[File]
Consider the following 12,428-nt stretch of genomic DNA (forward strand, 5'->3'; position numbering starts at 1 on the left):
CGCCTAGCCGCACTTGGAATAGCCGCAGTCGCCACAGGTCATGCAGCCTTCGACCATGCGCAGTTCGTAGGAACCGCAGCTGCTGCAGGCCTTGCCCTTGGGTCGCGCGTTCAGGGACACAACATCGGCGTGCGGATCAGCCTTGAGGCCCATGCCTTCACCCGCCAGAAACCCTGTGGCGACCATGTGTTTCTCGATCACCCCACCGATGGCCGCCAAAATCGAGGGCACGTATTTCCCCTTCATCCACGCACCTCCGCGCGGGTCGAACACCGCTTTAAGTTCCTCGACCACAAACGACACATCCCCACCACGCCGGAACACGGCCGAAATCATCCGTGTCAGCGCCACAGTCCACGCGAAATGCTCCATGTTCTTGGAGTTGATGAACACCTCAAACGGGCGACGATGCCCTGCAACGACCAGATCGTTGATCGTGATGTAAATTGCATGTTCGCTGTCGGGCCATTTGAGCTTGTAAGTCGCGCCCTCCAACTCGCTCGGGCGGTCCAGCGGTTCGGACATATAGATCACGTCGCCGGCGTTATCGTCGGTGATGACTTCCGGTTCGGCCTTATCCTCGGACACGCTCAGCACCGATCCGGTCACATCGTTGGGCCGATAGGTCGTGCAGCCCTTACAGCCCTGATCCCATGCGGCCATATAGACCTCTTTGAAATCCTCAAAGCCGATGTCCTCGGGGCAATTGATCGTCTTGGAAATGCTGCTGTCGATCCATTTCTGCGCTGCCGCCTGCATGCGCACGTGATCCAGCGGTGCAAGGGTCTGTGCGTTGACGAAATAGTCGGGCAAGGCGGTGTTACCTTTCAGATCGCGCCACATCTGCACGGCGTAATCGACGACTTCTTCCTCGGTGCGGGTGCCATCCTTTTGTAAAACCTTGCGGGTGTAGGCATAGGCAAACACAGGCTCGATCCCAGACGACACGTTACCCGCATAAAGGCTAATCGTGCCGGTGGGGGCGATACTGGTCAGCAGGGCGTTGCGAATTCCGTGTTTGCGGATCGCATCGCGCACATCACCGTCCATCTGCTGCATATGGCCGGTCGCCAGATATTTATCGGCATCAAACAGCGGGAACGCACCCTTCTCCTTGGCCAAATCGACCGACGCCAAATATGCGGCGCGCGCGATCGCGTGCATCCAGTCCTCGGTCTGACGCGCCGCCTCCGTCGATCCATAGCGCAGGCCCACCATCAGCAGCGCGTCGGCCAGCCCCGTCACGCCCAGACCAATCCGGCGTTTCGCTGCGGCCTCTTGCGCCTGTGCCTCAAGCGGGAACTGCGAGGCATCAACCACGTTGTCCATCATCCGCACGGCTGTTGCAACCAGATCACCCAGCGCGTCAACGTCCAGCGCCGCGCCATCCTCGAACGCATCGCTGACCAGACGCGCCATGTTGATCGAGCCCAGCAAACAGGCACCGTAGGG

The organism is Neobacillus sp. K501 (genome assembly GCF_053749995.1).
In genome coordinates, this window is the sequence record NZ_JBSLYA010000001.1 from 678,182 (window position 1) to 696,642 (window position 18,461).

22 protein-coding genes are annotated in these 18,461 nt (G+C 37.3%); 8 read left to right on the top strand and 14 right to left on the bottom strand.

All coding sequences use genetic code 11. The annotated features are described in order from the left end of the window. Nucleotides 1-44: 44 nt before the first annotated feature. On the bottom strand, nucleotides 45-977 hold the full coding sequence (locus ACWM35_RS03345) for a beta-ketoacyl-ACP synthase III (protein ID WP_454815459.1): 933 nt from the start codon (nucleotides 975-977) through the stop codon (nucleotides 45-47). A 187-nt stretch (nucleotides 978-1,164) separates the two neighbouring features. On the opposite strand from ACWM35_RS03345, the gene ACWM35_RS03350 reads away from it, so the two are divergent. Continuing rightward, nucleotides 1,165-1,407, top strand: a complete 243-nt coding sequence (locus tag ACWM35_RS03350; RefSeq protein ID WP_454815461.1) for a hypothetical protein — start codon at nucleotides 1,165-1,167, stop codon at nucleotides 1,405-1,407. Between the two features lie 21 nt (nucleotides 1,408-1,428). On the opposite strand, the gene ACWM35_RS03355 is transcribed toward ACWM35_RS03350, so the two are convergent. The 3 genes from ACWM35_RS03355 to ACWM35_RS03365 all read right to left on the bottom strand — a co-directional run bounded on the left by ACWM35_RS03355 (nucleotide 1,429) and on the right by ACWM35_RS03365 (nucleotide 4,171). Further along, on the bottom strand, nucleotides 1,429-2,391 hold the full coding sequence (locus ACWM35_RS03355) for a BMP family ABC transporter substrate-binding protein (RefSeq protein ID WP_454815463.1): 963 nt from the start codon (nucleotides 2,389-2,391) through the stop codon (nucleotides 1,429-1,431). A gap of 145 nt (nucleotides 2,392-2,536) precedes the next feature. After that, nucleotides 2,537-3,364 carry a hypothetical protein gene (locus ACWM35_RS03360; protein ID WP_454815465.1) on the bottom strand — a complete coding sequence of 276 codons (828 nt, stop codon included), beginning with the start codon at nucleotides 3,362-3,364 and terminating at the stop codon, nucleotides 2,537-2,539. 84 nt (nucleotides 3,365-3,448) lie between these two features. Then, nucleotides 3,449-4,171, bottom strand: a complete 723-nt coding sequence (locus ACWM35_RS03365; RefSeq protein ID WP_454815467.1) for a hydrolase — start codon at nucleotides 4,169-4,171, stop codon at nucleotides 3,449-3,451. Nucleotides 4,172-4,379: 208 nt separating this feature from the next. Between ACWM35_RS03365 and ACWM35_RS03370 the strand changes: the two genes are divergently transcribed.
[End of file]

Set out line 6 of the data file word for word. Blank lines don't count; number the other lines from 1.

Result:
All coding sequences use genetic code 11. The annotated features are described in order from the left end of the window. Nucleotides 1-44: 44 nt before the first annotated feature. On the bottom strand, nucleotides 45-977 hold the full coding sequence (locus ACWM35_RS03345) for a beta-ketoacyl-ACP synthase III (protein ID WP_454815459.1): 933 nt from the start codon (nucleotides 975-977) through the stop codon (nucleotides 45-47). A 187-nt stretch (nucleotides 978-1,164) separates the two neighbouring features. On the opposite strand from ACWM35_RS03345, the gene ACWM35_RS03350 reads away from it, so the two are divergent. Continuing rightward, nucleotides 1,165-1,407, top strand: a complete 243-nt coding sequence (locus tag ACWM35_RS03350; RefSeq protein ID WP_454815461.1) for a hypothetical protein — start codon at nucleotides 1,165-1,167, stop codon at nucleotides 1,405-1,407. Between the two features lie 21 nt (nucleotides 1,408-1,428). On the opposite strand, the gene ACWM35_RS03355 is transcribed toward ACWM35_RS03350, so the two are convergent. The 3 genes from ACWM35_RS03355 to ACWM35_RS03365 all read right to left on the bottom strand — a co-directional run bounded on the left by ACWM35_RS03355 (nucleotide 1,429) and on the right by ACWM35_RS03365 (nucleotide 4,171). Further along, on the bottom strand, nucleotides 1,429-2,391 hold the full coding sequence (locus ACWM35_RS03355) for a BMP family ABC transporter substrate-binding protein (RefSeq protein ID WP_454815463.1): 963 nt from the start codon (nucleotides 2,389-2,391) through the stop codon (nucleotides 1,429-1,431). A gap of 145 nt (nucleotides 2,392-2,536) precedes the next feature. After that, nucleotides 2,537-3,364 carry a hypothetical protein gene (locus ACWM35_RS03360; protein ID WP_454815465.1) on the bottom strand — a complete coding sequence of 276 codons (828 nt, stop codon included), beginning with the start codon at nucleotides 3,362-3,364 and terminating at the stop codon, nucleotides 2,537-2,539. 84 nt (nucleotides 3,365-3,448) lie between these two features. Then, nucleotides 3,449-4,171, bottom strand: a complete 723-nt coding sequence (locus ACWM35_RS03365; RefSeq protein ID WP_454815467.1) for a hydrolase — start codon at nucleotides 4,169-4,171, stop codon at nucleotides 3,449-3,451. Nucleotides 4,172-4,379: 208 nt separating this feature from the next. Between ACWM35_RS03365 and ACWM35_RS03370 the strand changes: the two genes are divergently transcribed.